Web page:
French 75 Cocktail Recipe

Rating: 5.00/5. From 1 vote.
Please wait...


Cocktail Type


Great for

New Years



French 75 Cocktail

The French 75 cocktail recipe has a colourful, multicultural origin story — it’s was dreamed up in New York City by a Scottish bartender who named it after a French field gun! Not to mention the fact that it was first stirred up at the height of American Prohibition of course… 

The story goes that barkeep Harry MacElhone chose the name because the drink had a fair amount of kick, which he likened to the firepower of the French 75mm field gun that was used during World War I. Today, the French 75 martini is still enjoyed around the globe, with the same reputation for packing a strong punch.  

The best French 75 cocktail recipe

French cocktails are classics for a reason – it’s glamour in a glass. To start you off here is a short and sweet explanation of what’s in a French 75 and how to make it at home:  



You can also serve it in a Martini glass for some extra swagger


Try sparkling cider instead of Champagne to make a French Harvest cocktail


Serve it up with some oysters for a sophisticated feast



1 Person

30 Ml

1 Oz

1 Parts

60 Ml

2 Oz

2 Parts

15 Ml

0.5 Oz

0.5 Parts

Lemon juice 
Teaspoon simple syrup (or to taste) 
Sugar and a lemon slice (for the rim of the glass) 
Maraschino cherry, to garnish 



Prepare the glass by running a slice of lemon around the rim and dipping it into a shallow bowl or saucer with sugar


Add the gin, lemon juice, and simple syrup to a shaker with ice – cover and shake


Strain the mixture into your prepared glass


Top off with Champagne or prosecco


Garnish with a Maraschino cherry and enjoy

Tips for the best French 75

Choose a great gin

We love using a London Dry Gin like Bulldog Gin – it has a beautifully clear character with just enough herbaceous notes coming through to tie the whole flavour profile of the drink together. 

Make a punch with some punch

The French 75 can easily be turned into a batch drink for parties – see the how-to below. To keep your punch cool without watering it down too much, freeze water in a bowl or cake tin to make an ice chunk. You can even add some orange slices as a pretty garnish to dial up the wow factor.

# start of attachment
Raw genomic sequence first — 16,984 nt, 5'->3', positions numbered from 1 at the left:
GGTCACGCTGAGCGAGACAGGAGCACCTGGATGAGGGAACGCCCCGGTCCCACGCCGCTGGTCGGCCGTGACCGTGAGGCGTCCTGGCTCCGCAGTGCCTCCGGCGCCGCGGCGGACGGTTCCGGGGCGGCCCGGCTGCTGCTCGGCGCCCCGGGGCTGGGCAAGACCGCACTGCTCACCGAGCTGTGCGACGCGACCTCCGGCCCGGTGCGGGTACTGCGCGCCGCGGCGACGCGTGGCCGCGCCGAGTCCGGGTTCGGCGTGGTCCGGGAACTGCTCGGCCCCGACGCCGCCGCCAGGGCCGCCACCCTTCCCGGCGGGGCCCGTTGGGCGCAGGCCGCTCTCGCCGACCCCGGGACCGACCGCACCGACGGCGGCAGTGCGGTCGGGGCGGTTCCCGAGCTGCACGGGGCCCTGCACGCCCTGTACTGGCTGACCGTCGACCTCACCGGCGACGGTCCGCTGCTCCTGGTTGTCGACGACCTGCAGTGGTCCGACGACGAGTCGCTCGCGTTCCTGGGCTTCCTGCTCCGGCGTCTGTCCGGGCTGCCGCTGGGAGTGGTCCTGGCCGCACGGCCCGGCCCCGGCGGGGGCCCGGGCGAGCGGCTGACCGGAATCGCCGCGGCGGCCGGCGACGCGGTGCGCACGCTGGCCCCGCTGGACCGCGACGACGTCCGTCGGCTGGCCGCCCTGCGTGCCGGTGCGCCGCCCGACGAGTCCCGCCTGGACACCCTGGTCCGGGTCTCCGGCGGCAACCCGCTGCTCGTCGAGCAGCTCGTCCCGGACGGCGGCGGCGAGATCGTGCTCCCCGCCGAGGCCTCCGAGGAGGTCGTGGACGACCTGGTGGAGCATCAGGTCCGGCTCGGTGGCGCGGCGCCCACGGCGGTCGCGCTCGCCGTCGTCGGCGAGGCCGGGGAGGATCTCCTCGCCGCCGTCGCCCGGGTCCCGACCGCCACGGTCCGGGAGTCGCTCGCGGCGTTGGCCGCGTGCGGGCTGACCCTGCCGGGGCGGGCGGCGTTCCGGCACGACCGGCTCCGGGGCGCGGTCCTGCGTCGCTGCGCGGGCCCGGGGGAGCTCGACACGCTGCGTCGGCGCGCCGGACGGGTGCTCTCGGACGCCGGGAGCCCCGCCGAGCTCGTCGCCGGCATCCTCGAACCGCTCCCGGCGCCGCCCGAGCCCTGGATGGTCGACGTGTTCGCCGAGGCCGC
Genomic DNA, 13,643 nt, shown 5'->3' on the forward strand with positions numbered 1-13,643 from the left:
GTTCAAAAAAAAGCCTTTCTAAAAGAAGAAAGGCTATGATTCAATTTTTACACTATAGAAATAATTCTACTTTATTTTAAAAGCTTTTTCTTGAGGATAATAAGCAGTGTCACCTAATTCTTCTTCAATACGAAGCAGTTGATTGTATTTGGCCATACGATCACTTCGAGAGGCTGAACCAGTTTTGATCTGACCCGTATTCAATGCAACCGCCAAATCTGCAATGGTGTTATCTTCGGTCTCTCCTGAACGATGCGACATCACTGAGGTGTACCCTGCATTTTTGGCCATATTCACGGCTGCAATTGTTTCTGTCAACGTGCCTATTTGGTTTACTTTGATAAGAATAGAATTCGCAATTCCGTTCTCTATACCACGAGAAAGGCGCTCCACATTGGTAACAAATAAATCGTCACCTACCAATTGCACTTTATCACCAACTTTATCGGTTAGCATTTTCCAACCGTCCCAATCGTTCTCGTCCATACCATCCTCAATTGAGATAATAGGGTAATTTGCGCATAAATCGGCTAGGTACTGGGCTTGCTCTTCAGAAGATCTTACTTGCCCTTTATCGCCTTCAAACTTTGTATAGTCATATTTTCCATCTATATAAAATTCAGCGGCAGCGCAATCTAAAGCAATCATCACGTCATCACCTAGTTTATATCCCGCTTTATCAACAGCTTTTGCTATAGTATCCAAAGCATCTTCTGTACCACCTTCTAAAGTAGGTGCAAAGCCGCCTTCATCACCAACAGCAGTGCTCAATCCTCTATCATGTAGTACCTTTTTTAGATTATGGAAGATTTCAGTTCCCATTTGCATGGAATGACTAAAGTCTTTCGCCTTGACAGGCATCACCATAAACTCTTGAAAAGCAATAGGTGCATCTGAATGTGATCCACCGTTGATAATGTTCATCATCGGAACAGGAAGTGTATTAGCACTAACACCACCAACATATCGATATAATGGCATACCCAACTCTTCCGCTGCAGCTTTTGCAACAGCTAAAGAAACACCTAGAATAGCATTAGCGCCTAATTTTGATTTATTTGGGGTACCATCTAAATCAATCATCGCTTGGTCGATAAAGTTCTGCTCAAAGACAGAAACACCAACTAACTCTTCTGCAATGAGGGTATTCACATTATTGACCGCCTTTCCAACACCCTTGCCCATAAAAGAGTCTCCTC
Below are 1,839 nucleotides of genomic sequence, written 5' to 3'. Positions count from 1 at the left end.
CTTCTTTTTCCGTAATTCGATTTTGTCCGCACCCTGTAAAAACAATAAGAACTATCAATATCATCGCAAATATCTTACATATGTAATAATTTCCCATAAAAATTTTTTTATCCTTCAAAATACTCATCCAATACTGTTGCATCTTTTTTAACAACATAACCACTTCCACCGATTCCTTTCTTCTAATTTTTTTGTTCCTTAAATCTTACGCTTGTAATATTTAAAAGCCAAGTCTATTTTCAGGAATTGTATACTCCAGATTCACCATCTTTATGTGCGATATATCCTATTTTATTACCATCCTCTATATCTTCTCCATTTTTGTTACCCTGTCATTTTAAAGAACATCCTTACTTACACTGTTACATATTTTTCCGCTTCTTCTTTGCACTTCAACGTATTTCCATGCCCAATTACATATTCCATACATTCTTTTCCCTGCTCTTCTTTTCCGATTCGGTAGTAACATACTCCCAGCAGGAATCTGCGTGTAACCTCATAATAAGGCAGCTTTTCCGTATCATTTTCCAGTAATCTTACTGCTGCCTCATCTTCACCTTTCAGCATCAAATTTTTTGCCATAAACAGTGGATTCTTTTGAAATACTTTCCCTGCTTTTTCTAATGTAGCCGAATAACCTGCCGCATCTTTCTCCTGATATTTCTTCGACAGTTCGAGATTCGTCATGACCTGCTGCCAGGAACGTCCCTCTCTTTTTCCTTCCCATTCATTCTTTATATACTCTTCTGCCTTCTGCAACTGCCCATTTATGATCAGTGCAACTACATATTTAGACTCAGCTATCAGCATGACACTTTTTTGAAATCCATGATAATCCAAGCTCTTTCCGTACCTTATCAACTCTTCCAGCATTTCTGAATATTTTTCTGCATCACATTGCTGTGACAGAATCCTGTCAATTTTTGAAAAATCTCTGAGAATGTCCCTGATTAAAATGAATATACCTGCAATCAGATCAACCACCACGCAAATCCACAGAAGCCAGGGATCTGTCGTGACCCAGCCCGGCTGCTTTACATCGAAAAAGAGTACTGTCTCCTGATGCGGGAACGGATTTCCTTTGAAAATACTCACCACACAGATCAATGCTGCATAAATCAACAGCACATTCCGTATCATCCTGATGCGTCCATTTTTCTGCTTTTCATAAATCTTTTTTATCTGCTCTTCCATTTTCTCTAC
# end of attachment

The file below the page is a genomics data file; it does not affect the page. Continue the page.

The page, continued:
The glass choice is up to you

A French 75 is traditionally served in a chilled Champagne flute to let the bubbles do their thing, but you could also serve it in a martini glass if you want more rapid aroma development.  

Read more: 10 Cocktail Glass Types to Level Up Your DIY Drinks 

How strong is the French 75 cocktail?

Each French 75 contains 30ml gin and 60ml of either Champagne or Prosecco. This places its alcohol content at around 19% ABV (38 proof). As such, it’s a rather strong drink that is best enjoyed in sipping mode. By comparison, a Long Island Iced Tea normally has a 17.2% ABV, while Pina Colada comes in at 9.8% and a Pornstar Martini at 13.6%.   

French 75 cocktail variations to try  

Like the best gin cocktails tend to do, classic French 75 has inspired its fair share of cocktail spin-offs over the years. Here is a little list of our favourite variations:  

  • Old Cuban. This NYC-inspired drink combines aged rum, lime juice, sugar syrup, Angostura bitters, mint and Champagne.  
  • South Mint 75. With notes of Southeast Asia coming to the fore, the South Mint 75 features gin, lime juice, lemongrass syrup, mint and cava.  
  • French Harvest. This drink sticks pretty closely to the French 75 formula, only swapping out Champagne in favour of sparkling cider.  
  • West 75th. This New York Sour-inspired take on the French 75 yields a vibrant combination of French apple brandy, lemon juice, raspberry syrup and orange bitters, charged with sparking red wine.  
  • Maxwell. This decidedly refreshing drink combines cucumber vodka, cucumber juice, orange-flavoured Grand Marnier liqueur, lemon juice and agave nectar, topped off with Champagne.   

How to make a batch of French 75 cocktail for a party

Hosting a large crowd and keen to serve up some Parisian glamour? We highly recommend a French 75 punch bowl for everything from wedding cocktails to casual get-togethers. This approach allows you to treat your guests to the gorgeous flavours of this popular cocktail without having to shake each one up individually.  

To serve eight to ten people, the ingredients list will be as follows:  

  • 480 ml (2 cups) gin  
  • 960 ml (4 cups) Champagne or Prosecco  
  • 240 ml (1 cup) lemon juice  
  • 180 ml sugar syrup 

The trick lies in adding the Champagne just before your guests arrive. Combine the rest of the ingredients in your punch bowl ahead of time. Then add the final touches at the last possible moment to ensure that the bubbles are lively and sparkly! 

You can also prep your glasses with a sugar rim and a cherry garnish beforehand. This way you will be able to serve your guests from the punch bowl without missing a beat. 

Please wait...


We love using a London Dry Gin like Bulldog Gin - it has a beautifully clear character with just enough herbaceous notes coming through to tie the whole flavour profile of the drink together.

We prefer to make a French 75 cocktail with a top-shelf Champagne like Champagne Lallier which boasts a very distinctive terroir and exceptionally lively mouthfeel.

A French 75 cocktail contains gin, Champagne, lemon juice and sugar syrup.

A French 75 is best served in a chilled Champagne flute or coupe glass.

No, a French 75 does not contain ice. Most of the ingredients, apart from the bubbly, is shaken up with ice before being strained into a chilled glass.